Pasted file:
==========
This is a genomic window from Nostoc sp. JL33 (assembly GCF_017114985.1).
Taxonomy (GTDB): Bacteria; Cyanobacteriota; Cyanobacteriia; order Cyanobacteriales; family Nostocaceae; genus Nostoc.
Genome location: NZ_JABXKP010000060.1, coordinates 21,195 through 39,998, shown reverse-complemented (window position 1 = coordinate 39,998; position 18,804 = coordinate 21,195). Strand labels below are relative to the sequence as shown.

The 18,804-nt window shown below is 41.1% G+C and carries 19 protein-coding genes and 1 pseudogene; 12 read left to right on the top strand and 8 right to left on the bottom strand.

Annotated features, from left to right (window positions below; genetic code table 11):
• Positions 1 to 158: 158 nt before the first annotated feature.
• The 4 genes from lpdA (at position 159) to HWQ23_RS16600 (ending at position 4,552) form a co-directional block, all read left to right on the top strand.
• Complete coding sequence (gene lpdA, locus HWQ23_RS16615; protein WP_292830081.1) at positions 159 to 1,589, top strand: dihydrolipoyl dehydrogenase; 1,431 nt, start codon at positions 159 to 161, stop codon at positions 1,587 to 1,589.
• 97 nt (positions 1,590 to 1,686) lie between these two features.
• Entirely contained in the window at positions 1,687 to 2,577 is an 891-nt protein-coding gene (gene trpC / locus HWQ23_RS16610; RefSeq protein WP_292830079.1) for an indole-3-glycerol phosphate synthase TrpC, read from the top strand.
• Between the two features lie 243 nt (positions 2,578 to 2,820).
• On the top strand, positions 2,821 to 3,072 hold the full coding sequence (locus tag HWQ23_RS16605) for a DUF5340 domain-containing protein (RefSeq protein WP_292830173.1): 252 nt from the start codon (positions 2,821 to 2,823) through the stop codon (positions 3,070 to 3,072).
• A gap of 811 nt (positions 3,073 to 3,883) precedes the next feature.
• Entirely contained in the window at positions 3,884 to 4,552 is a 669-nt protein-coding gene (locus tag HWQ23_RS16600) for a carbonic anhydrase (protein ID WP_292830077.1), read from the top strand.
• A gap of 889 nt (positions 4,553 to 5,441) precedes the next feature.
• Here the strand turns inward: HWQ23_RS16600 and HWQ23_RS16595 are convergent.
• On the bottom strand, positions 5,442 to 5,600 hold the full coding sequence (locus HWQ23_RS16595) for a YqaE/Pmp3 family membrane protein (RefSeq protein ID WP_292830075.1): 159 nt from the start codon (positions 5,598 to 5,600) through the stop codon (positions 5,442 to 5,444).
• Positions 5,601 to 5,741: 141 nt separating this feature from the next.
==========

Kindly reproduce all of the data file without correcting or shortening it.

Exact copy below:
This is a genomic window from Nostoc sp. JL33 (assembly GCF_017114985.1).
Taxonomy (GTDB): Bacteria; Cyanobacteriota; Cyanobacteriia; order Cyanobacteriales; family Nostocaceae; genus Nostoc.
Genome location: NZ_JABXKP010000060.1, coordinates 21,195 through 39,998, shown reverse-complemented (window position 1 = coordinate 39,998; position 18,804 = coordinate 21,195). Strand labels below are relative to the sequence as shown.

The 18,804-nt window shown below is 41.1% G+C and carries 19 protein-coding genes and 1 pseudogene; 12 read left to right on the top strand and 8 right to left on the bottom strand.

Annotated features, from left to right (window positions below; genetic code table 11):
• Positions 1 to 158: 158 nt before the first annotated feature.
• The 4 genes from lpdA (at position 159) to HWQ23_RS16600 (ending at position 4,552) form a co-directional block, all read left to right on the top strand.
• Complete coding sequence (gene lpdA, locus HWQ23_RS16615; protein WP_292830081.1) at positions 159 to 1,589, top strand: dihydrolipoyl dehydrogenase; 1,431 nt, start codon at positions 159 to 161, stop codon at positions 1,587 to 1,589.
• 97 nt (positions 1,590 to 1,686) lie between these two features.
• Entirely contained in the window at positions 1,687 to 2,577 is an 891-nt protein-coding gene (gene trpC / locus HWQ23_RS16610; RefSeq protein WP_292830079.1) for an indole-3-glycerol phosphate synthase TrpC, read from the top strand.
• Between the two features lie 243 nt (positions 2,578 to 2,820).
• On the top strand, positions 2,821 to 3,072 hold the full coding sequence (locus tag HWQ23_RS16605) for a DUF5340 domain-containing protein (RefSeq protein WP_292830173.1): 252 nt from the start codon (positions 2,821 to 2,823) through the stop codon (positions 3,070 to 3,072).
• A gap of 811 nt (positions 3,073 to 3,883) precedes the next feature.
• Entirely contained in the window at positions 3,884 to 4,552 is a 669-nt protein-coding gene (locus tag HWQ23_RS16600) for a carbonic anhydrase (protein ID WP_292830077.1), read from the top strand.
• A gap of 889 nt (positions 4,553 to 5,441) precedes the next feature.
• Here the strand turns inward: HWQ23_RS16600 and HWQ23_RS16595 are convergent.
• On the bottom strand, positions 5,442 to 5,600 hold the full coding sequence (locus HWQ23_RS16595) for a YqaE/Pmp3 family membrane protein (RefSeq protein ID WP_292830075.1): 159 nt from the start codon (positions 5,598 to 5,600) through the stop codon (positions 5,442 to 5,444).
• Positions 5,601 to 5,741: 141 nt separating this feature from the next.